zeshanadil
Jun 21, 2012 01:24am
Illyas- you hit the nail. It takes a lot of struggle and trial to find the right therapist. The quality, expertise and experience differs. Most importantly the therapists tend to teach the child what they have learned while the child's problem may be totally different. It happened with me as well and after dropping out 3 therapy centers I am finally working with another 2. Autism is not something that has common characterstics across the board though it's true for basic issues. But every autistic child is different in terms of intensity of different problems and he may have his unique weeknesses and strengths..There are many issues a child may be facing like language which is dealt with Speach therapists... Gross motor skills, fine motor skills and sensory issues which is dealt by an occupational therapist ... Social interaction and behavior problems which require social therapy... It requires a careful experimentation with the child that what methodology works on him best e.g ABA therapy, one to one, social groups, music or arts therapy.. I am not trying to make it complex but the honest truth is that it's a complex issue but trust me the problem is curable.. It just need significant amount of effort and unfortunately money as well.
indian housewife
Jun 21, 2012 05:24pm
why should anyone with autistic kids want to leave the homebase? as someone who is watching a related autistic kid growing up, i can suggest you the following: don't allow the kid a single moment alone to dwell in its own lonely world.. non-stop interaction is a must even if it could be tiring for parents/teachers/others. normal school setting is fine if your child can adjust to the environs. but academically, one-to-one coaching is a must if you want results. speech and behaviour/occupational therapy go a long way in speeding up your child's achieving the growth milestones. put the child in swimming - because it hones eye-hand co-ordination. for that matter any activity that ensures eye-hand co-ordination is best like for instance learning of musical instruments. i wish your child good luck and the parents, PATIENCE. lots of it. if you have financial constraints, you can go for audio/video visual aids. its true, this is a very expensive affair. but ASD/ADHD (attention deficit hyper active) syndrome kids are everywhere now. easy to give sermons - but my cousin and her husband gave up foreign jobs to return to India to give their autistic kid a better future. here we think, local environs is best and therapies are best for giving autistic kids a normal life. the easiest and unmistakable signs parents can pick up: child behaves like deaf, but is not really (like he/she might react to calling bell but not to name calling), NO SMILE OR LAUGH whatsoever by 1-1.5 year.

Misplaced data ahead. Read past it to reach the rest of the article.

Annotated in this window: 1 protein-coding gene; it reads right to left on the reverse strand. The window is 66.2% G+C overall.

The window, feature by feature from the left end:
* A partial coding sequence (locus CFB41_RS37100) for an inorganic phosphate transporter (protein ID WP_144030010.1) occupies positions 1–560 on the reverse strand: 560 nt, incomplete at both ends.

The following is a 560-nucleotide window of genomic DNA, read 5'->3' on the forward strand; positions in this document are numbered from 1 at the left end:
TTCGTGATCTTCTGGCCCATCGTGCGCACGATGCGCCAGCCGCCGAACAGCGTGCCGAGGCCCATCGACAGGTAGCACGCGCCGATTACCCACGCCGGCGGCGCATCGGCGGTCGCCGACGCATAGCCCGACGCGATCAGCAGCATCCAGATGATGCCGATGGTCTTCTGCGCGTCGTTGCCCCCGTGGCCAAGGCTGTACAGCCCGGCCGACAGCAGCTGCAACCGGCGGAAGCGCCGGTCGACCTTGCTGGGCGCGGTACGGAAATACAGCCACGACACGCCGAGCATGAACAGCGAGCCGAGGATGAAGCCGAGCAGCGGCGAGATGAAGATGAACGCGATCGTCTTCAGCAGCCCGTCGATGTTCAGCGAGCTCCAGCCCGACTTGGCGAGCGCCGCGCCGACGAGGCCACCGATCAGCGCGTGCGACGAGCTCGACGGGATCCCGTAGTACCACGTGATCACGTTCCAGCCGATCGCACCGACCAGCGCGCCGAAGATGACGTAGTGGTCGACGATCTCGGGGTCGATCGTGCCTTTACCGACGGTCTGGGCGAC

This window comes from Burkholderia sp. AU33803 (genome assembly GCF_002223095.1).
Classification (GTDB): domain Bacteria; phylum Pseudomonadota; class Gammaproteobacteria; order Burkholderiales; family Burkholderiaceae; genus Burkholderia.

kiran
Jul 31, 2012 09:42pm
i really like the artical its informative
kiran
Jul 31, 2012 09:58pm
its informative artical nd its time to creates awarness about autism because our mostly kids suffering nd when people use retarted word for these kids its very painful for parents and government do some work because every one cannot afford to go abroad